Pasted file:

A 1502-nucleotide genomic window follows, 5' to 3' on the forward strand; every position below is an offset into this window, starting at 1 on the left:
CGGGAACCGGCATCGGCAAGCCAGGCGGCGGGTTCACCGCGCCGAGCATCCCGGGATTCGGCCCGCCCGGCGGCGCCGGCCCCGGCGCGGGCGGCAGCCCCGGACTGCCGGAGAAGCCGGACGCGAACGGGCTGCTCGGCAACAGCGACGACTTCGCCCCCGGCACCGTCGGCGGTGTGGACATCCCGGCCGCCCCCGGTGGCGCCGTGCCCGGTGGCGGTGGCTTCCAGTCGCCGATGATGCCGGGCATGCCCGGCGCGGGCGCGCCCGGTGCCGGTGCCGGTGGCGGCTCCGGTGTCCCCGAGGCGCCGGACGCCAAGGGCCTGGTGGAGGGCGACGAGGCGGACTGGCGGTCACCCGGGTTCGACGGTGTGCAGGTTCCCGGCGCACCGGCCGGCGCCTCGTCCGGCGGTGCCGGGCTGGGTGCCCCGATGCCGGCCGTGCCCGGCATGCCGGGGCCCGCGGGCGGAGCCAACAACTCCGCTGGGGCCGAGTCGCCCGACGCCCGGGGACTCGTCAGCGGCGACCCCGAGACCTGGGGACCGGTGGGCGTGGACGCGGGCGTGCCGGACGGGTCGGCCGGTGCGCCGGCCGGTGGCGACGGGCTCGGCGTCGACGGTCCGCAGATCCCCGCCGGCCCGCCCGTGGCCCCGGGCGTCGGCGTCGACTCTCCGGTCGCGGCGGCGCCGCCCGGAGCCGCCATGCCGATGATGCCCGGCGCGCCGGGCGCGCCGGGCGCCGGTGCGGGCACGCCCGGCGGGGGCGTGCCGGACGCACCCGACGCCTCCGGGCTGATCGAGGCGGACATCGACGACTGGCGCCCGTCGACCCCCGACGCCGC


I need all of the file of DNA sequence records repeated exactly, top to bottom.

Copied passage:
A 1502-nucleotide genomic window follows, 5' to 3' on the forward strand; every position below is an offset into this window, starting at 1 on the left:
CGGGAACCGGCATCGGCAAGCCAGGCGGCGGGTTCACCGCGCCGAGCATCCCGGGATTCGGCCCGCCCGGCGGCGCCGGCCCCGGCGCGGGCGGCAGCCCCGGACTGCCGGAGAAGCCGGACGCGAACGGGCTGCTCGGCAACAGCGACGACTTCGCCCCCGGCACCGTCGGCGGTGTGGACATCCCGGCCGCCCCCGGTGGCGCCGTGCCCGGTGGCGGTGGCTTCCAGTCGCCGATGATGCCGGGCATGCCCGGCGCGGGCGCGCCCGGTGCCGGTGCCGGTGGCGGCTCCGGTGTCCCCGAGGCGCCGGACGCCAAGGGCCTGGTGGAGGGCGACGAGGCGGACTGGCGGTCACCCGGGTTCGACGGTGTGCAGGTTCCCGGCGCACCGGCCGGCGCCTCGTCCGGCGGTGCCGGGCTGGGTGCCCCGATGCCGGCCGTGCCCGGCATGCCGGGGCCCGCGGGCGGAGCCAACAACTCCGCTGGGGCCGAGTCGCCCGACGCCCGGGGACTCGTCAGCGGCGACCCCGAGACCTGGGGACCGGTGGGCGTGGACGCGGGCGTGCCGGACGGGTCGGCCGGTGCGCCGGCCGGTGGCGACGGGCTCGGCGTCGACGGTCCGCAGATCCCCGCCGGCCCGCCCGTGGCCCCGGGCGTCGGCGTCGACTCTCCGGTCGCGGCGGCGCCGCCCGGAGCCGCCATGCCGATGATGCCCGGCGCGCCGGGCGCGCCGGGCGCCGGTGCGGGCACGCCCGGCGGGGGCGTGCCGGACGCACCCGACGCCTCCGGGCTGATCGAGGCGGACATCGACGACTGGCGCCCGTCGACCCCCGACGCCGC